US Army Test Fires Miniature Hit-to-Kill Missile From Multi-Mission Ground Launcher

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  • 11:33 AM, January 17, 2017
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US Army Test Fires Miniature Hit-to-Kill Missile From Multi-Mission Ground Launcher
US Army Test Fires Miniature Hit-to-Kill Missile From Multi-Mission Ground Launcher

US Army has tested fired Miniature Hit to Kill (MHTK) missile, AIM-9X Sidewinder and Hellfire missile from its new Army Multi-mission launcher (MML).

The interceptor missile is developed to protect forces on the ground by destroying incoming enemy fire from artillery, rockets, mortars, cruise missiles and even drones and aircraft, Scout Warrior reported Monday.

The MML is configured to fire different kinds of weapons; the launcher recently conducted live fire exercises with an AIM-9X Sidewinder missile and an AGM-114 Hellfire missile.

The MML is engineered to fire these missiles which, typically, are fired from the air. The AIM-9X is primarily an air-to-air weapon and the Hellfire is known for its air-to-ground attack ability.

The Multi-Mission Launcher, or MML, is a truck-mounted weapon used as part of a Soldier protection system called Integrated Fire Protection Capability.

The system uses a Sentinel radar and fire control technology to identify and destroy approaching enemy fire and protect forward-deployed forces. The technology uses a command and control system called Integrated Air and Missile Defense Battle Command System, or IBCS.

The MML launcher can rotate 360 degrees and elevate from 0-90 degrees in order to identify and knock out approaching fire from any direction or angle.

"The MML consists of fifteen tubes, each of which can hold either a single large interceptor or multiple smaller interceptors. Developed using an open systems architecture, the launcher will interface to the IBCS Engagement Operations Center to support and coordinate target engagements," an Army statement said.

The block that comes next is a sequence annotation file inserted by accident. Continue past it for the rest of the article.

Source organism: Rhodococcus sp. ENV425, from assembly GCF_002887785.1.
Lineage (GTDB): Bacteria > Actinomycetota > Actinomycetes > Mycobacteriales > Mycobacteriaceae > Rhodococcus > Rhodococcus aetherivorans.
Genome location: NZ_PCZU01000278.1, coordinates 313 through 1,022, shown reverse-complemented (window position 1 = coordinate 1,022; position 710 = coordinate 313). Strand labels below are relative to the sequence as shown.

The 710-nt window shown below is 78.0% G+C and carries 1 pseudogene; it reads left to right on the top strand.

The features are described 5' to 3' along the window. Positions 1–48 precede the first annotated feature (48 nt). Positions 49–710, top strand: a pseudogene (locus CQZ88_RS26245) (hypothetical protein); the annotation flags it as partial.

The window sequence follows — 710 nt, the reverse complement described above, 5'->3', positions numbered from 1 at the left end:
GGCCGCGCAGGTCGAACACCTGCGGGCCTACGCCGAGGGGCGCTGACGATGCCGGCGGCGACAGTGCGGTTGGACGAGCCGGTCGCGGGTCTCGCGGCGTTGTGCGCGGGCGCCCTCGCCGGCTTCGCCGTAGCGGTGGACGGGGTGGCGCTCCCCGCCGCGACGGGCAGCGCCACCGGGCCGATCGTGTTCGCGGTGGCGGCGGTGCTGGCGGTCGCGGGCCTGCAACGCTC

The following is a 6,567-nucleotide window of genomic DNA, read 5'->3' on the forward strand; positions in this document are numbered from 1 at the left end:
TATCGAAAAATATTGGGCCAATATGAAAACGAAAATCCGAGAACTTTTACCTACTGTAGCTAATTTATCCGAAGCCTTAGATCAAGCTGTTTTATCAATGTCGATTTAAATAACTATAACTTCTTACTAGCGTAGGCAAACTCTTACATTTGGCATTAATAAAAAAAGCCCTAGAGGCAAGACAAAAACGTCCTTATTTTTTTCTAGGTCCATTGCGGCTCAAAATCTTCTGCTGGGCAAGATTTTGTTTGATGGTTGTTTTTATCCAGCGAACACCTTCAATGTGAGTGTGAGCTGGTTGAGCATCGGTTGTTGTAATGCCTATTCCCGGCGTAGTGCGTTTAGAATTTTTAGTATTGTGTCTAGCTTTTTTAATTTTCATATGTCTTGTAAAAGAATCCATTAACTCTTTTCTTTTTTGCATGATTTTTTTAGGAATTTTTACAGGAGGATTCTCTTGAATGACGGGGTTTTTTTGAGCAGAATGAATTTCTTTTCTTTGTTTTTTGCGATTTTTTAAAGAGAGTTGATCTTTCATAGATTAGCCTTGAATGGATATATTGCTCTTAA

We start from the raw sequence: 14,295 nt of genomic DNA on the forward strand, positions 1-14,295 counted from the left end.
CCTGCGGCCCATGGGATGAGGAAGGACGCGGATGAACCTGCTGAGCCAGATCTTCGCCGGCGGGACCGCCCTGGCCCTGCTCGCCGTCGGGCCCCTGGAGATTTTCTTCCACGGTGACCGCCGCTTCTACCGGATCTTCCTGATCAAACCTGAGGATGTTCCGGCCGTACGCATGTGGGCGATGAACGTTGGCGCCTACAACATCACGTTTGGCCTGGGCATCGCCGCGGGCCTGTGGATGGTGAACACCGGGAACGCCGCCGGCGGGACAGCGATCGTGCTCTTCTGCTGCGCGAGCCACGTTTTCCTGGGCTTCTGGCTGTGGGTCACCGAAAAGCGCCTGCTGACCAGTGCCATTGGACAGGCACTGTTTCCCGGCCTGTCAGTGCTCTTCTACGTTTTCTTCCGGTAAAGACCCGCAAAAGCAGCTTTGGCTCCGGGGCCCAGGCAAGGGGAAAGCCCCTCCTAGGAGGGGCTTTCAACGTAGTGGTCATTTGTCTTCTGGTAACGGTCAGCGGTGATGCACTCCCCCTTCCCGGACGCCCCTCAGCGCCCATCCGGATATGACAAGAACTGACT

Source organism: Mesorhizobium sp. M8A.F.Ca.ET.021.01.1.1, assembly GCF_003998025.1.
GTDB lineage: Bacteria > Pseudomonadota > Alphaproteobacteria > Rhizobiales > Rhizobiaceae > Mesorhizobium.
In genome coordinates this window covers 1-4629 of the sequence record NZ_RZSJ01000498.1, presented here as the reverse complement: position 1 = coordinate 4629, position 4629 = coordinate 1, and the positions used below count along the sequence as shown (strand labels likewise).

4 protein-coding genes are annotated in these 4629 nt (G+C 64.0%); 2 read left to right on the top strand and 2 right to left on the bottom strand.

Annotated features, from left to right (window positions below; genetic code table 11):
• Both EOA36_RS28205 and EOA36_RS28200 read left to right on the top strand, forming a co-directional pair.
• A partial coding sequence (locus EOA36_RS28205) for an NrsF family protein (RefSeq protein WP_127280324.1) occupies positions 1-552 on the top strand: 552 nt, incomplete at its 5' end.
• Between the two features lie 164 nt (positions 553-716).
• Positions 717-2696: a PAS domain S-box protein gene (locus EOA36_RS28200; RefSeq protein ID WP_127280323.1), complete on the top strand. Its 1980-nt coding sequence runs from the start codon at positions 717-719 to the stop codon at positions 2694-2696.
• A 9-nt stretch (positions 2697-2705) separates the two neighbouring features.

“We are fully integrated with AIM-9X and Longbow (Hellfire). This is a monumental effort by our PEO family,” Col. Terrence Howard, Project Manager, Cruise Missile Defense Systems Project Office, PEO Missiles and Space said.

The Multi-Mission launcher works in tandem with radar and fire-control software to identify, track, pinpoint and destroy approaching enemy air threats with an interceptor missile.

Indirect Fire Protection Capability Increment 2 Intercept (IFPC Inc 2-I) is a joint collaborative effort between the Army's Program Executive Office for Missiles and Space's Cruise Missile Defense Systems Project Office and the Army Aviation and Missile Research, Development and Engineering Center (AMRDEC).

"This is a capability that, when fully matured and fielded, will match and counter a very wide variety of sophisticated airborne threats. MML will greatly help protect our ground troops from harm's way under the most stressing battle space operating conditions,” James Lackey, Director of AMRDEC said.

Multiple live-fire demonstrations involved Army subject matter experts, industry participants and international partners interested in the systems’ development.

“This is a marked achievement that proves the open systems architecture of the IFPC capability works as designed.  We have demonstrated the ability to offer a multiple interceptor solution to defeat multiple threats. True multi-mission capability" Lt. Col. Michael Fitzgerald, IFPC Product Manager.

Weapons development experts have been using telemetry and data collection systems to assess the results of the live fire with an intention to quickly prepare the system for combat use. The weapon should be ready for combat within three to five years.

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